HC Deb 19 May 2004 vol 421 cc1023-4W
Mr. Webb

To ask the Secretary of State for Health what assessment he has made of the costs of(a) elective acute activity and (b) non-elective acute activity at North Bristol NHS Trust; how these compare with the tariff payments that he proposes to make for such services; what the effect on the money available to North Bristol NHS Trust would be if the payment by results policy was implemented immediately; and if he will make a statement on his plans for transition to the new arrangements. [169013]

Mr. Hutton

[holding answer 27 April 2004]: The Department annually collects retrospective cost and activity data from all English national health service trusts, including collections of elective in-patient, non-elective in patient, and day case activity. The national tariff for 2004–05 includes some 550 or so healthcare resource groups (HRGs) covering activity in these categories. HRGs are groups of procedures and treatments that are clinically similar and involve similar use of resources.

Though the tariff is based on national average reported costs (Reference Costs), it is not meaningful to make direct comparisons between the two because of the prospective nature of the tariff. For example, the latest reference costs refer to 2002–03, and the tariff to 2005–06. However a realistic guide to the relative cost efficiency of a NHS Trust is given by the National Reference Cost Index (RCI). The RCI gives a single figure for each NHS trust which compares the actual cost of its activity with the same activity at national average cost. The 2002–03 RCI score for North Bristol NHS Trust indicates that across the board its activity costs are 26 per cent. above the national average. This reflects the significant extra unplanned expenditure incurred by the trust in that year.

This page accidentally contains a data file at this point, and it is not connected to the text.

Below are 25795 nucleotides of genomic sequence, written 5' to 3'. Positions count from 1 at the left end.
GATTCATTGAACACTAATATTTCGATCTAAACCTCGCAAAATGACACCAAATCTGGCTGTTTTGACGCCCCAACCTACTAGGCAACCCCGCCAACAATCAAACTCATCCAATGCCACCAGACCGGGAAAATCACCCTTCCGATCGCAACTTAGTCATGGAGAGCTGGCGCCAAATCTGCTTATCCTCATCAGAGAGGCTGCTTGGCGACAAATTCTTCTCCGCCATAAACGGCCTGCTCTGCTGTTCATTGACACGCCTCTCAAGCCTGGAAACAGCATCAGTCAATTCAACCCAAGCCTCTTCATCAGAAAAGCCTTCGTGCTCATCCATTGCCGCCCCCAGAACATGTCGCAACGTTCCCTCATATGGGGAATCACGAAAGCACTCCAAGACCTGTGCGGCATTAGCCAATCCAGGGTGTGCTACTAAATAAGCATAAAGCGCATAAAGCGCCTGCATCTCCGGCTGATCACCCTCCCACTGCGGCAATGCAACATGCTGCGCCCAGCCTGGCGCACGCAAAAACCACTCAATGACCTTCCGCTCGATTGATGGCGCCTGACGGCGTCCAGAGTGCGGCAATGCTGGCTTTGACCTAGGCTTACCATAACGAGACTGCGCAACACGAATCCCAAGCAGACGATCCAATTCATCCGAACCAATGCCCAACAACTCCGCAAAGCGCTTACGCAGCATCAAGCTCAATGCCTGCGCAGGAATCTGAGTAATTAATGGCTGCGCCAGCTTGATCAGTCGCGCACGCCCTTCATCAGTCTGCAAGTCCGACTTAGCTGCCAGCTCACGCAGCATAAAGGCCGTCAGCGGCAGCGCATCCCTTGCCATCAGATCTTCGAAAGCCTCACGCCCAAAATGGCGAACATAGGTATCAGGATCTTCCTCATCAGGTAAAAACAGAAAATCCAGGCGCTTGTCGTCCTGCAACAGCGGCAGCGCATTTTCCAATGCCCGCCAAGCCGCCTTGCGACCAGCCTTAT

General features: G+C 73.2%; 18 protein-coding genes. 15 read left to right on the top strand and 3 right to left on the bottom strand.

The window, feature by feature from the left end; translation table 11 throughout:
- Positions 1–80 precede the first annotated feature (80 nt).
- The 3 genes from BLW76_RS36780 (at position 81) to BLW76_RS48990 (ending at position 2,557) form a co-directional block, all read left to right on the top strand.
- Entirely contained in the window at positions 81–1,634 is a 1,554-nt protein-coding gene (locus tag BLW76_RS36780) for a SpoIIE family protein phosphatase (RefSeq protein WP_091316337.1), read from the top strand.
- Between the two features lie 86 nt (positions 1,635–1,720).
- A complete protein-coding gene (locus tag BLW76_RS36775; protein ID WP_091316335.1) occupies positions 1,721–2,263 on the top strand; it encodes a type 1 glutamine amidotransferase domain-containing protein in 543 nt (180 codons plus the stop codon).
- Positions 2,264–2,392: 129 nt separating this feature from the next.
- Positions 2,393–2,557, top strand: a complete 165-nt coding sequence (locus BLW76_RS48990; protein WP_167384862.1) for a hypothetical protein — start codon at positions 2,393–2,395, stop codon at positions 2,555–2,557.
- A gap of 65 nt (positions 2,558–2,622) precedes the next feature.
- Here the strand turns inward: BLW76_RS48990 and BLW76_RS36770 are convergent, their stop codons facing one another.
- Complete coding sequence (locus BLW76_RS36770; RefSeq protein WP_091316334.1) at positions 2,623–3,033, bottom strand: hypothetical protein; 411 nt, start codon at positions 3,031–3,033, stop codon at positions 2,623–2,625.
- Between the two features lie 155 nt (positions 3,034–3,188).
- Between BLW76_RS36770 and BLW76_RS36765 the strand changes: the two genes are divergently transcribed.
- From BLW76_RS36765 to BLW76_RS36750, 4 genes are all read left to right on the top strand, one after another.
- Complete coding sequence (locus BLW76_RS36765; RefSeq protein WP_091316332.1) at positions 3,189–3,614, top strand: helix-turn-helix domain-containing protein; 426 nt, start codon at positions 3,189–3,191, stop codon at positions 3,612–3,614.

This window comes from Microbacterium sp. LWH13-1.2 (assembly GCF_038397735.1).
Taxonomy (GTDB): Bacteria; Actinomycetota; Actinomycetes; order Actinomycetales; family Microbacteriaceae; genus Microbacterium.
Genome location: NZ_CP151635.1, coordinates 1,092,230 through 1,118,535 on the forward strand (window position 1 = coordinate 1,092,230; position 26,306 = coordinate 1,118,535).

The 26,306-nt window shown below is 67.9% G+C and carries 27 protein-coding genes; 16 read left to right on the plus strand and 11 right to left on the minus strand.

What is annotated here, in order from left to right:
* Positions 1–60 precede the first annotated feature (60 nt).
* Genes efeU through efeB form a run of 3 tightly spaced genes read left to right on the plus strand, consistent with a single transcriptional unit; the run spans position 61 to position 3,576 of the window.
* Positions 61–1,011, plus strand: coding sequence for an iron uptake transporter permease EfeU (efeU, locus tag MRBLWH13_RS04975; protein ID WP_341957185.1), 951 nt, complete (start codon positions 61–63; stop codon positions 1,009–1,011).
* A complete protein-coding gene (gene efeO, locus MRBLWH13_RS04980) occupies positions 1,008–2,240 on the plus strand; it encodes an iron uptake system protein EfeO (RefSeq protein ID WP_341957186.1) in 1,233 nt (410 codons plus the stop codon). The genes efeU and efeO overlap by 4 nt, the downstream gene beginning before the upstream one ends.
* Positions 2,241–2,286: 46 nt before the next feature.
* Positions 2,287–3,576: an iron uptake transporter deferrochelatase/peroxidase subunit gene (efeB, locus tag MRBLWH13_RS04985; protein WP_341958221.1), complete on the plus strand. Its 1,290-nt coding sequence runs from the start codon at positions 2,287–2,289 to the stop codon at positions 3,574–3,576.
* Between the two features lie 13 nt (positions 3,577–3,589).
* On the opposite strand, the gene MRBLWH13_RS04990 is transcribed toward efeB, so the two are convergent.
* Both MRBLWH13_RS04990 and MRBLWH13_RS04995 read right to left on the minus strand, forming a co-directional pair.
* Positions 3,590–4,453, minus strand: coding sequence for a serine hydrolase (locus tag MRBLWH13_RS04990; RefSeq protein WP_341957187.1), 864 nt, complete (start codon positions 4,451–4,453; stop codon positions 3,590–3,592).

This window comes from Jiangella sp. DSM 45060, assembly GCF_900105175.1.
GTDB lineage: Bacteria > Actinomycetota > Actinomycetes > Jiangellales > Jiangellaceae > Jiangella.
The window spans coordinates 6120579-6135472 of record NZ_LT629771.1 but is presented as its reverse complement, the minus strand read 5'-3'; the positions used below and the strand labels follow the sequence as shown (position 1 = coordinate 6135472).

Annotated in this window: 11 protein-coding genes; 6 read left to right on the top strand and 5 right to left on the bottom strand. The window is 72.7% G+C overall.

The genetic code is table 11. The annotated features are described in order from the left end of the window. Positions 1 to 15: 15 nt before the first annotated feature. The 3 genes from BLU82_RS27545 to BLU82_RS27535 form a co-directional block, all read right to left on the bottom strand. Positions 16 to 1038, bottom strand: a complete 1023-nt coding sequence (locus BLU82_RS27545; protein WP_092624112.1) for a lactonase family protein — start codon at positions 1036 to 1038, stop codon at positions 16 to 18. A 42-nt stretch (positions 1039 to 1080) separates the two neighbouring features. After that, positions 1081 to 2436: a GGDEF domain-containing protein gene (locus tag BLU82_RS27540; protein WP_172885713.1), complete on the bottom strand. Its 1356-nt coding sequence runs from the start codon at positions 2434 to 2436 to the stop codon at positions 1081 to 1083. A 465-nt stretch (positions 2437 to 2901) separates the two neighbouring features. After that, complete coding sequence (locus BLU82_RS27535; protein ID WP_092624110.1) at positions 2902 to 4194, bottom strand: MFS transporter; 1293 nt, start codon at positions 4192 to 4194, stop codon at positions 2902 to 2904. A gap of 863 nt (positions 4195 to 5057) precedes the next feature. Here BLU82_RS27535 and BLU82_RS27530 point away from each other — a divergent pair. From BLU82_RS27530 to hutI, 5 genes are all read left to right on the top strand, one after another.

Payment by results began in a small way in 2003–04, is extended in 2004–05, and becomes fully operational in 2005–06. There will be a further three-year transition period to full impact of the new system until 2008, during which the effect of the tariff will be phased to allow trusts to adjust local costs so as to be able to live within the tariff.

We anticipate there may be some NHS trusts that will not be able to reduce costs to the extent necessary. The numbers in this position are likely to be very few as new and better costing and HRG definitions are introduced, and when the system has been fine-tuned to take account of exceptionally expensive patients not well covered by the tariff. We also recognise that where organisations are recovering an accumulated deficit, recovery plans will need to be revisited in the light of transition.

Latest thinking on how these and a number of other operational issues might be resolved in practice is described in the Department's formal response to the latest round of consultation on payment by results, which will be published shortly. Final guidance will be issued later this year in time to inform the normal planning and contracting processes for 2005–06.

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